Longbarrow Press has been at the forefront of the Sheffield publishing scene for at least ten years now, constantly re-injecting the UK literary scene with a traditional yet progressive elegance. Here, founder and Director of Longbarrow, Brian Lewis provides us with a delicate insight into the evergreen world of publishing.
1. What originally inspired you to set up a publishing press?
The press developed from a collaboration between myself and the Sheffield poet Andrew Hirst (AKA photographer Karl Hurst). We’d conceived a small boxed edition of four poems and photographs, and felt that it would be an interesting challenge to try to produce this ourselves, alongside sequences by Matthew Clegg and Chris Jones (also based in Sheffield). The ethos and the aesthetic were instinctive – that the poem should dictate the format of publication. Since launching the press in 2006, I’ve become much more aware of the extraordinary work that independent publishers like Migrant and Fulcrum were pioneering in the 1960s; it’s informed our sense of the small press as a living, evolving tradition.
2. How important would you say the smaller publishers are to the publishing industry?
The economic value of the smaller publisher is debatable (though small publishers often surprise the industry with successful titles), but their cultural value to the reading public is, I think, increasingly important (albeit harder to quantify). One of the most rewarding aspects of publishing on this scale is the possibility of making a genuine connection with the reader. For example, we aim to make audiences feel part of the events that they’ve taken the trouble to attend; online book orders are carefully packaged with handwritten notes and ephemera. People do appreciate the ‘personal touch’ in an often impersonal world.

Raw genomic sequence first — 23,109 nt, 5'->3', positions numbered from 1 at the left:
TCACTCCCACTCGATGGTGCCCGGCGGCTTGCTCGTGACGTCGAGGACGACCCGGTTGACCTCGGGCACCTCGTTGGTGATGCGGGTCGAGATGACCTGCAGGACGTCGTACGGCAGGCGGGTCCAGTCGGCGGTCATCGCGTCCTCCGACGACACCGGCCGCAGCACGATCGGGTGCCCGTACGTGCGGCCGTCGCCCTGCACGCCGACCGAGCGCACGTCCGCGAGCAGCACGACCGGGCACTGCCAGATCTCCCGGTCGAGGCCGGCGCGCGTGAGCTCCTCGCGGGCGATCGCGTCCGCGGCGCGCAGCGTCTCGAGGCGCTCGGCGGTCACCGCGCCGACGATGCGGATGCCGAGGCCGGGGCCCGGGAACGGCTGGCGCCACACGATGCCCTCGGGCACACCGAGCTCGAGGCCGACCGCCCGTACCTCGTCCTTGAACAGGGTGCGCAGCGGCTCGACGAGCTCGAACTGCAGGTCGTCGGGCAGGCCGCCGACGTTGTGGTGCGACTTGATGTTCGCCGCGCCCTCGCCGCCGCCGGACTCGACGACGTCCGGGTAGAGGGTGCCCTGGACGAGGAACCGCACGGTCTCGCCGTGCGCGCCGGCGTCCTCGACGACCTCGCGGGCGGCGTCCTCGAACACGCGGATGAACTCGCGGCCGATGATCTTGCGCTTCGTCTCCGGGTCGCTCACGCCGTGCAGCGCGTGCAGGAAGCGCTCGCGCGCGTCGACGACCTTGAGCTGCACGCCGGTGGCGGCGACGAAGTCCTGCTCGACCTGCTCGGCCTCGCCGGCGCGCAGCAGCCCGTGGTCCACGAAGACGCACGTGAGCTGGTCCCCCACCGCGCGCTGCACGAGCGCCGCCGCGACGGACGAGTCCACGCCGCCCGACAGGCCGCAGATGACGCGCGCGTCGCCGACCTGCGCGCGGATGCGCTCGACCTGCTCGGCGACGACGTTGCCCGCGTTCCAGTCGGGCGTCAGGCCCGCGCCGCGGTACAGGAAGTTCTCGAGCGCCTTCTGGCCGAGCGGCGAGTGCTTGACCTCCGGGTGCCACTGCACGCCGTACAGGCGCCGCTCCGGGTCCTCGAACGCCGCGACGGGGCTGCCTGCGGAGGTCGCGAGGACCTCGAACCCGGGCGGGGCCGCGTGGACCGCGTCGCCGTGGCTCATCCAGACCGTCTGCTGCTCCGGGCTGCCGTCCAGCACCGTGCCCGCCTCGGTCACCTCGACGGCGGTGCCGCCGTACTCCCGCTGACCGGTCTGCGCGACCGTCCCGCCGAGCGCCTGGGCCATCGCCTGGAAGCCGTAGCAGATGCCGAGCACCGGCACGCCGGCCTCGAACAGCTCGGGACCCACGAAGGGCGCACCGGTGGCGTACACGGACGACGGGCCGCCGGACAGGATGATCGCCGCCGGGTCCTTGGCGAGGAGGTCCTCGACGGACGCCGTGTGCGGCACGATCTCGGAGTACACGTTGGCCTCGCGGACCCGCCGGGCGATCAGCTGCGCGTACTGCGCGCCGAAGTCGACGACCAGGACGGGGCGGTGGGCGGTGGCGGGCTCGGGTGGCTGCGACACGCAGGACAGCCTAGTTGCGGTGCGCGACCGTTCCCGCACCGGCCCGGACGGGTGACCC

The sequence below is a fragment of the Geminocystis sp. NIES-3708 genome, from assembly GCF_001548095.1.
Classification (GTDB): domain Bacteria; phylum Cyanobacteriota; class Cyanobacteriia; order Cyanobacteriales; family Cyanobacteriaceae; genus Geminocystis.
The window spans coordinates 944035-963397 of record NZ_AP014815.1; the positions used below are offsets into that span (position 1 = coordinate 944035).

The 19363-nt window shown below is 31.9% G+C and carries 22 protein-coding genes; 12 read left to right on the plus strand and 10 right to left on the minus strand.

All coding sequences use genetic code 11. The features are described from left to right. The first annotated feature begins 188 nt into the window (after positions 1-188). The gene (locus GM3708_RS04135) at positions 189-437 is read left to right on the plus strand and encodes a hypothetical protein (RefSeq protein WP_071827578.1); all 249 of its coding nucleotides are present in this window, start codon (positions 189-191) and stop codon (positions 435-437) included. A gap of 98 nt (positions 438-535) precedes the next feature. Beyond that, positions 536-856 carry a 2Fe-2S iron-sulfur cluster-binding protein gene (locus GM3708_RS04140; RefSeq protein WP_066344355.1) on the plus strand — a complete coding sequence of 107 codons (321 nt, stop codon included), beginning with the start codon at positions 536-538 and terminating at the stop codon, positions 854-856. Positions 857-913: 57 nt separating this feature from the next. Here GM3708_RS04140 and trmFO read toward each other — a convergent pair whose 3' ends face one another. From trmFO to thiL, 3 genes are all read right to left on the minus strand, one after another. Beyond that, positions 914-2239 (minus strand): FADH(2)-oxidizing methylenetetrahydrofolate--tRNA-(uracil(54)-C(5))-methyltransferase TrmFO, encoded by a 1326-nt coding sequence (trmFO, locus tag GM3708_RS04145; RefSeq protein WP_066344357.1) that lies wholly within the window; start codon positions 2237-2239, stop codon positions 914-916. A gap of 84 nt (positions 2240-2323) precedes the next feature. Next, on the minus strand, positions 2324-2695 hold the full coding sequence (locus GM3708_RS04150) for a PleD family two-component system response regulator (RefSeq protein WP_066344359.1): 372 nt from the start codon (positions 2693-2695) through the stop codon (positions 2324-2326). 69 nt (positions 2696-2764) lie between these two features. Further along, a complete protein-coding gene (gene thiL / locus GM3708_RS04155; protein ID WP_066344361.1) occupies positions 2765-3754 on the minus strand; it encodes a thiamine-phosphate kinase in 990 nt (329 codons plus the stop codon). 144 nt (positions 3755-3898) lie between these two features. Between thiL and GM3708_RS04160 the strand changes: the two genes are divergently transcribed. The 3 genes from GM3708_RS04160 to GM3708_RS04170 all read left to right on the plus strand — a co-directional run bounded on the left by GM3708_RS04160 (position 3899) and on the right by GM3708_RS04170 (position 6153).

3. How is Longbarrow Press funded, and how does that affect the decisions you make as a publisher?
The press is funded through book sales, events, freelance work and my limited savings from a previous full-time job; we don’t receive any money from the Arts Council or other organisations. This means that decisions about what to publish (and when) have to be carefully weighed; we prefer traditional litho printing to print-on-demand, but the cost of litho limits us to publishing just two full-length collections each year. A positive aspect of this constraint is that the development of the books is unhurried. The poets and I can focus on getting the details right, and also support the book after publication (with performances, podcasts and other creative projects) for much longer than we’d be able to manage with a busier publication schedule.
4. How would you personally distinguish Longbarrow Press’ approach to publishing?
Craft, care and collaboration, at each stage of the process.
5. Is there a particular style of poetry you look for, if so what is it, and why?
I’m not sure. The work we’ve published over the last 10 years ranges from formalist to ‘open form’ poetry (sometimes in the same collection). There are strong thematic connections, though. As many of the poets are based in Sheffield, it’s perhaps unsurprising to find some of them exploring shared territory and common ground. The city’s rivers – the Don, the Rivelin, the Loxley – recur in a number of poems, as do other aspects of its landscapes and history. What I find particularly interesting is the interrelationship between these perspectives and forms; as an editor, it’s a privilege to ‘curate’ these relationships. Our walking-themed anthology, The Footing, brings together long poems and sequences by seven poets, each of whom takes the ‘theme’ in a particular direction. They’re not bound by a shared aesthetic, so the creative challenge was to arrange the poems and sequences in such a way that larger thematic ‘arcs’ (e.g. history, nature, memory) emerge as we move through the book. It felt important to make these ‘arcs’ part of the book’s design, while leaving enough space for the individual voice, the singular perspective; and it works, I think.